Life insurance, income protection and business protection can get complicated, but truth be told, many of us have the same questions.  Moneycube is here to help with our FAQ!

From the benefits of life assurance, to protecting your business and your family, and everything in between, here’s Moneycube’s rundown of everything you ever wanted to know about life assurance in Ireland… but were afraid to ask.

Got a question to add?  Email us and we’ll add it to the list!  Got an enquiry? Get in touch here.

What is life assurance?

Life assurance is a financial product which pays tax-free money to a beneficiary (such as a spouse or your estate) in the event of your death. It typically involves you paying a monthly amount by direct debit to a life assurance company in exchange for a lump sum in the event of your death.

Life assurance vs life insurance: what’s the difference?

They’re basically the same.  Technically, life assurance is a life-long benefit that will pay when you die, whereas life insurance will only pay if you die within a fixed period – for example, up to retirement age.  In practice, fixed-term life insurance is often cheaper because these are the years when people around you may depend on you financially.

Do I need life assurance?

It depends. The key question is, does someone depend on you financially? If yes, you should almost certainly put some protection in place. And remember, life assurance isn’t just for those earning a salary.  If you’re a stay-at-home parent, for example, it’s an important protection to consider.

There are some exceptions, of course. For example, you might get life assurance (aka death-in-service benefit) through your work. Or if you are single and have no dependents, you might feel life assurance is unnecessary.

How much does life assurance cost? 

The cost of life assurance can vary greatly based on your age, length of time covered, smoking status and health, and the amount of cover you’re looking for. It’s possible to put in place a meaningful level of protection for your financial dependents for relatively modest amounts.  For example, a 35-year-old non-smoker can get cover worth €250,000 for 20 years for around €20 per month.

When should you get life insurance?

There’s no right answer to this one, but in general, if someone is depending on your income and wealth (for example a child), you should strongly consider putting some life insurance protection in place. What’s more, life insurance is cheaper when you are young and when you are in good health: so there’s an opportunity to lock in a lower cost when you set up life assurance at an early stage.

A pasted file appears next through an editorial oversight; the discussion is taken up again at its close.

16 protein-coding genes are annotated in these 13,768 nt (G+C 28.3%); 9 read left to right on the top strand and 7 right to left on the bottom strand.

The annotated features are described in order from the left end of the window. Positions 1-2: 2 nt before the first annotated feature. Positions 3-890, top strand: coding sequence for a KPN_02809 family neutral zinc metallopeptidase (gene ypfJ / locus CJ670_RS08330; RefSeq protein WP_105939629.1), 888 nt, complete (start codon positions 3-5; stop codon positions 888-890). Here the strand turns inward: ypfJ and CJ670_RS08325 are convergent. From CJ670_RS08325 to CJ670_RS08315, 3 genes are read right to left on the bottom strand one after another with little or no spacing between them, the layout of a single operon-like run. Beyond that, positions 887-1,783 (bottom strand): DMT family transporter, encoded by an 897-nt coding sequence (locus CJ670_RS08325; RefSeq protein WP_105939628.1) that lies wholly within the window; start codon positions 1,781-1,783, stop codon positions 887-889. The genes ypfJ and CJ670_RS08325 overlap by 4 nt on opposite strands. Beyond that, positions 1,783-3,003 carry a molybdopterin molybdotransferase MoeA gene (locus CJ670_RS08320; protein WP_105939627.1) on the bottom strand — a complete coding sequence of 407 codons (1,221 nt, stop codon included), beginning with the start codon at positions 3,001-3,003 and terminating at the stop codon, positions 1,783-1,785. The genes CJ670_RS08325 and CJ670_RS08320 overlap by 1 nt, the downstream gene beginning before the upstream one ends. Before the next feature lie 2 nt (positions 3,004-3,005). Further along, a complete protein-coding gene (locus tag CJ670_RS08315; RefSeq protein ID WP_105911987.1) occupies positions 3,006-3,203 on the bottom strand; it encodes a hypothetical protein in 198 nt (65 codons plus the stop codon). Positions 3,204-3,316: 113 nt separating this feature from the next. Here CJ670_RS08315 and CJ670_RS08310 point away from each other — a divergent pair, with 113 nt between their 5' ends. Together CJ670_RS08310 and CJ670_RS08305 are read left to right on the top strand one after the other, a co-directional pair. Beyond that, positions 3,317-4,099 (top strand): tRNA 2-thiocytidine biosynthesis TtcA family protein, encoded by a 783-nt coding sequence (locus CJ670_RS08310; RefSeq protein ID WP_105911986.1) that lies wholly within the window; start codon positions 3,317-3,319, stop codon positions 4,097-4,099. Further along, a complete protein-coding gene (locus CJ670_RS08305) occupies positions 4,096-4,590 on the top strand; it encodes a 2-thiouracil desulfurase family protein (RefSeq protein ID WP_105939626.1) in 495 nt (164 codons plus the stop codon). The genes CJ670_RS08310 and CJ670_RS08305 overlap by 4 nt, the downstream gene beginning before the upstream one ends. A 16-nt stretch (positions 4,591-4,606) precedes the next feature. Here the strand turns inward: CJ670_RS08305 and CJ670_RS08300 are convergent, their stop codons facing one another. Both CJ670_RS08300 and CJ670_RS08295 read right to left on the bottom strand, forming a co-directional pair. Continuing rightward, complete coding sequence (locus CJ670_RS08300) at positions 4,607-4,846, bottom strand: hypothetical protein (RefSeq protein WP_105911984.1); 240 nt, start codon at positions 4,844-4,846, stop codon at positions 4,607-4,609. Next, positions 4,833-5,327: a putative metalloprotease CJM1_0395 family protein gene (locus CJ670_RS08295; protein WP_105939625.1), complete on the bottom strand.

How is life assurance paid out?

Life assurance can be configured in different ways to suit your situation and your budget. For example, you can put fixed term insurance in place, maybe to cover you until your children grow up. Or you can also get whole-of-life cover which will pay whenever you die. You can also insure for the benefit to be paid as monthly income rather than as a lump sum.

Can I get insurance if I have been ill?

Yes, it’s possible to cover yourself even if you have a pre-existing medical condition. You may find that an insurer will either charge you more for the privilege however. You might also find they look into your medical situation in more depth, for example by writing to your GP (with your permission).

What is term life insurance?

Term life insurance is insurance cover which pays out if you die within a fixed period, agreed at the start of the cover.  Often, term life insurance comes with the option for extension at the end of the term, without the need for additional underwriting.

What is underwriting in life assurance?

Underwriting is the work life assurance companies do to assess a risk they are considering insuring, and decide on whether they will accept the case, and at what cost. For life assurance, the underwriting process will typically consider factors such as age, occupation and health status, which affect the probability of a claim.

What is income protection?